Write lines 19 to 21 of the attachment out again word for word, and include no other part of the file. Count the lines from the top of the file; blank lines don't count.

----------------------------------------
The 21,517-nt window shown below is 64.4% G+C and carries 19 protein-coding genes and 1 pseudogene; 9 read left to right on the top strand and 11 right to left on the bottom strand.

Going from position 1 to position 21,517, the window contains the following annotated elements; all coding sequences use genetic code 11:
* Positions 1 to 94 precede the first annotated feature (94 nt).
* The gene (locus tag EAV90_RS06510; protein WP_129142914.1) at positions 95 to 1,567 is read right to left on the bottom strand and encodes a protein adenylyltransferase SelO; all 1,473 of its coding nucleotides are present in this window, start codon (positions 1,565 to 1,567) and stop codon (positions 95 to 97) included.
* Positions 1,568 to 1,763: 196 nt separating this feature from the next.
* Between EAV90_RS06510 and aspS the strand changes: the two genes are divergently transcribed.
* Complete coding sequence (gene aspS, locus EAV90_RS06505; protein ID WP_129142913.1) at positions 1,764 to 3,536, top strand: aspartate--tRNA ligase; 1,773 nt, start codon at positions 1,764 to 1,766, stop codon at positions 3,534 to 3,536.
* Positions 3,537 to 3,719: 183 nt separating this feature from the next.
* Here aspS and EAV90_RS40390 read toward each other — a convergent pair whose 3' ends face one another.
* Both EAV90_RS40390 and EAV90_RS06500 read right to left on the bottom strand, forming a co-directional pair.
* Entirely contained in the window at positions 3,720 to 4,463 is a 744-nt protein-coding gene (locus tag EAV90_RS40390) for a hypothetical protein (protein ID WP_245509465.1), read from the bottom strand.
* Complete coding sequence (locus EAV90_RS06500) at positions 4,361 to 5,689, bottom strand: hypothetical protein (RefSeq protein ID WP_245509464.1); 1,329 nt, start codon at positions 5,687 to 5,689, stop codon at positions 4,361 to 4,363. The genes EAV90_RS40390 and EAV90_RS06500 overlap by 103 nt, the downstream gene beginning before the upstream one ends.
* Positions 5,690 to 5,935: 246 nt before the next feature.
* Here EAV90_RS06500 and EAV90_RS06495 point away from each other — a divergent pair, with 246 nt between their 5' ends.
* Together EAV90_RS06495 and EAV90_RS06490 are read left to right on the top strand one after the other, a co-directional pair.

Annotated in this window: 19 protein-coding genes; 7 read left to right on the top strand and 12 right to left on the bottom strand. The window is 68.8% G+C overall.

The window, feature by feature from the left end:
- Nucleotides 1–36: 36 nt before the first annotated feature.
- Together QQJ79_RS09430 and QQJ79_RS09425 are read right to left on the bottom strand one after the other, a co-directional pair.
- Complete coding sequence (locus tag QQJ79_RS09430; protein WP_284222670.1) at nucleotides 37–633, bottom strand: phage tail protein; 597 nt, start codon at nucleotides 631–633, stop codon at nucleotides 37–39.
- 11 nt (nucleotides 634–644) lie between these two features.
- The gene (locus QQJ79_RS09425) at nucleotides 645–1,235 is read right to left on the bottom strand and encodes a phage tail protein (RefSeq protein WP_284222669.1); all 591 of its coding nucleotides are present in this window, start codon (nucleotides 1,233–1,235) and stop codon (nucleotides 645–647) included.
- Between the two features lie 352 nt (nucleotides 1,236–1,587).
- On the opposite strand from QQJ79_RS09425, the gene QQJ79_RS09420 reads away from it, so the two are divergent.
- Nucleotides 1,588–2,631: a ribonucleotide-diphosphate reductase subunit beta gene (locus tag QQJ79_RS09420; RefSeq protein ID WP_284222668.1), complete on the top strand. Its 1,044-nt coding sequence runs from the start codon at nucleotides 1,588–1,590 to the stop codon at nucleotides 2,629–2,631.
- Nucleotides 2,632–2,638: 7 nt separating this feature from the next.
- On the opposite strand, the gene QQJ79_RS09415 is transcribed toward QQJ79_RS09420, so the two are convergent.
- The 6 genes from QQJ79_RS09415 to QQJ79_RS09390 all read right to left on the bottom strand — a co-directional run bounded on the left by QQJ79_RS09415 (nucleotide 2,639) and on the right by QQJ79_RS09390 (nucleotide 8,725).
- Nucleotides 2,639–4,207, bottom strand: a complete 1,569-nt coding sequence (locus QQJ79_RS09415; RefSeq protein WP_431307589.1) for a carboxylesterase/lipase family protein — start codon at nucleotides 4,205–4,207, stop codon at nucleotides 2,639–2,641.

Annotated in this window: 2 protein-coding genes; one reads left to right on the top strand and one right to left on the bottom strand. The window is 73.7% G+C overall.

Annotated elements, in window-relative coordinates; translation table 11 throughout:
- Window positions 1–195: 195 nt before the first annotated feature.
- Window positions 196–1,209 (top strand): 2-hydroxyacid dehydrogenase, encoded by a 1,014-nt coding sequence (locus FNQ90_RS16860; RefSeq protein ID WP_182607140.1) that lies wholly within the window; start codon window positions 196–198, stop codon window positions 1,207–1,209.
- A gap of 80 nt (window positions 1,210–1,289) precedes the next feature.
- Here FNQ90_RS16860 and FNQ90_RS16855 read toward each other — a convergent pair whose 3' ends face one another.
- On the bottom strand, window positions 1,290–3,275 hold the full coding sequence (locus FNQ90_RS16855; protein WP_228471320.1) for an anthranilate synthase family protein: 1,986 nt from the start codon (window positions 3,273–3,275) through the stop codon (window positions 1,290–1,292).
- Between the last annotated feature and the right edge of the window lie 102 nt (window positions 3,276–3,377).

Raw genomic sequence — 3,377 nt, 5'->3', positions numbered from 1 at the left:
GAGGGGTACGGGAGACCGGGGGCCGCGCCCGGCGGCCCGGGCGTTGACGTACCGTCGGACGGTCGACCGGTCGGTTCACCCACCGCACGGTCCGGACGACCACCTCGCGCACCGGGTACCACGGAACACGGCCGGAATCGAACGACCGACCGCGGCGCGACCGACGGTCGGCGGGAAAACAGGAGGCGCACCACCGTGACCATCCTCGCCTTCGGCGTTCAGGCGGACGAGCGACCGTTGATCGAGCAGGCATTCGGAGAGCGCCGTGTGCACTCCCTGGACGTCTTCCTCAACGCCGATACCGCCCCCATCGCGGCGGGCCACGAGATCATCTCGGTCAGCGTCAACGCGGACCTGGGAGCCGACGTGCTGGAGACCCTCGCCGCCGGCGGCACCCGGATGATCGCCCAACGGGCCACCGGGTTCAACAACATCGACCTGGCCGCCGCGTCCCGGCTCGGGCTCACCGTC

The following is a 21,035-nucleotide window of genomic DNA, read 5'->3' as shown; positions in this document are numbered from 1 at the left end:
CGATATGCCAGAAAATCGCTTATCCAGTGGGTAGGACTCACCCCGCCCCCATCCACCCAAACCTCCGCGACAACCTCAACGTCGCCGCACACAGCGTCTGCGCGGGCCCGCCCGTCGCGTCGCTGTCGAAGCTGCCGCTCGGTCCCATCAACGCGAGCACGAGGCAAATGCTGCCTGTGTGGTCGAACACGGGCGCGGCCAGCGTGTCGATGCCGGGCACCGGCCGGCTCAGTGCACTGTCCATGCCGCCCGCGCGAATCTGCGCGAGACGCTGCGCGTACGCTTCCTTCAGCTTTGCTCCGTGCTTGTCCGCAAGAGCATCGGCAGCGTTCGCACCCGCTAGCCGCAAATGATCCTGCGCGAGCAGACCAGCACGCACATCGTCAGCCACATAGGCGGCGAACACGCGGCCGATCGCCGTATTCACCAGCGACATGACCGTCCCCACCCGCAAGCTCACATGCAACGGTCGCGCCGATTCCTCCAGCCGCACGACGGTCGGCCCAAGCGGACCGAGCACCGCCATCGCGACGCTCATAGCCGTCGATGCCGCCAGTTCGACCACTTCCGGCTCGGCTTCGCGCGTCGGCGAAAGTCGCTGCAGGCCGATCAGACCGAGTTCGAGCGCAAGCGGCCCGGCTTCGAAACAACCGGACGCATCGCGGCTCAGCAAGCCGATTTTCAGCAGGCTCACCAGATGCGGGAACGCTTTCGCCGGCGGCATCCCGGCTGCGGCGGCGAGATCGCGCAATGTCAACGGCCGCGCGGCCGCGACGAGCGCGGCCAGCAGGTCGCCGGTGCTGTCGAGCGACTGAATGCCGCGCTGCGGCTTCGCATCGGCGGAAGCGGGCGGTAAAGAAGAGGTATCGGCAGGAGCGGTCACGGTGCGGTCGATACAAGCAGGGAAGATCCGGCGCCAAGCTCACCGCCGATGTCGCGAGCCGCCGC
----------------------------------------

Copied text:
- Together QQJ79_RS09430 and QQJ79_RS09425 are read right to left on the bottom strand one after the other, a co-directional pair.
- Complete coding sequence (locus tag QQJ79_RS09430; protein WP_284222670.1) at nucleotides 37–633, bottom strand: phage tail protein; 597 nt, start codon at nucleotides 631–633, stop codon at nucleotides 37–39.
- 11 nt (nucleotides 634–644) lie between these two features.